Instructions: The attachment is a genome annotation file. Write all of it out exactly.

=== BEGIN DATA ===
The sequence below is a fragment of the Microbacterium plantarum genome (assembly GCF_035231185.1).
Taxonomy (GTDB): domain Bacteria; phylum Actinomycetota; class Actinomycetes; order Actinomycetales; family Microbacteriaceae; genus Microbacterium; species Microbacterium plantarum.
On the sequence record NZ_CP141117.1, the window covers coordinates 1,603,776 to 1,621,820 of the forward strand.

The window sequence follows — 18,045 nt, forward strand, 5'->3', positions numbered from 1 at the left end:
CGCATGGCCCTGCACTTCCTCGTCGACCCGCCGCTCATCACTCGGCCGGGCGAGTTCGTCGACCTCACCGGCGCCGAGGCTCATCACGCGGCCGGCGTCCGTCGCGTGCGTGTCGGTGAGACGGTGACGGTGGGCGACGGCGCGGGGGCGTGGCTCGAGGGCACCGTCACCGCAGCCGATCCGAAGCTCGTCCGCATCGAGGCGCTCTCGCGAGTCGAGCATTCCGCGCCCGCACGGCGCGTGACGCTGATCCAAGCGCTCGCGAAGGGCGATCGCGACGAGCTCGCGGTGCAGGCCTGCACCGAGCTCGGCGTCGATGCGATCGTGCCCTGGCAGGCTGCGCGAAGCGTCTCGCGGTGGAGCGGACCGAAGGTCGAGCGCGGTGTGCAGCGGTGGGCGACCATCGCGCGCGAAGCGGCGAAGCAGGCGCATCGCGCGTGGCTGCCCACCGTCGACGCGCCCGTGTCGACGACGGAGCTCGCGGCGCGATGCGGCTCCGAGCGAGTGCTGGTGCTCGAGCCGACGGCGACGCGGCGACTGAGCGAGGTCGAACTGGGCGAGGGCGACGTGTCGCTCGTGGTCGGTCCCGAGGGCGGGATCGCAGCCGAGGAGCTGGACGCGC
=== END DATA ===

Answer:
The sequence below is a fragment of the Microbacterium plantarum genome (assembly GCF_035231185.1).
Taxonomy (GTDB): domain Bacteria; phylum Actinomycetota; class Actinomycetes; order Actinomycetales; family Microbacteriaceae; genus Microbacterium; species Microbacterium plantarum.
On the sequence record NZ_CP141117.1, the window covers coordinates 1,603,776 to 1,621,820 of the forward strand.

The window sequence follows — 18,045 nt, forward strand, 5'->3', positions numbered from 1 at the left end:
CGCATGGCCCTGCACTTCCTCGTCGACCCGCCGCTCATCACTCGGCCGGGCGAGTTCGTCGACCTCACCGGCGCCGAGGCTCATCACGCGGCCGGCGTCCGTCGCGTGCGTGTCGGTGAGACGGTGACGGTGGGCGACGGCGCGGGGGCGTGGCTCGAGGGCACCGTCACCGCAGCCGATCCGAAGCTCGTCCGCATCGAGGCGCTCTCGCGAGTCGAGCATTCCGCGCCCGCACGGCGCGTGACGCTGATCCAAGCGCTCGCGAAGGGCGATCGCGACGAGCTCGCGGTGCAGGCCTGCACCGAGCTCGGCGTCGATGCGATCGTGCCCTGGCAGGCTGCGCGAAGCGTCTCGCGGTGGAGCGGACCGAAGGTCGAGCGCGGTGTGCAGCGGTGGGCGACCATCGCGCGCGAAGCGGCGAAGCAGGCGCATCGCGCGTGGCTGCCCACCGTCGACGCGCCCGTGTCGACGACGGAGCTCGCGGCGCGATGCGGCTCCGAGCGAGTGCTGGTGCTCGAGCCGACGGCGACGCGGCGACTGAGCGAGGTCGAACTGGGCGAGGGCGACGTGTCGCTCGTGGTCGGTCCCGAGGGCGGGATCGCAGCCGAGGAGCTGGACGCGC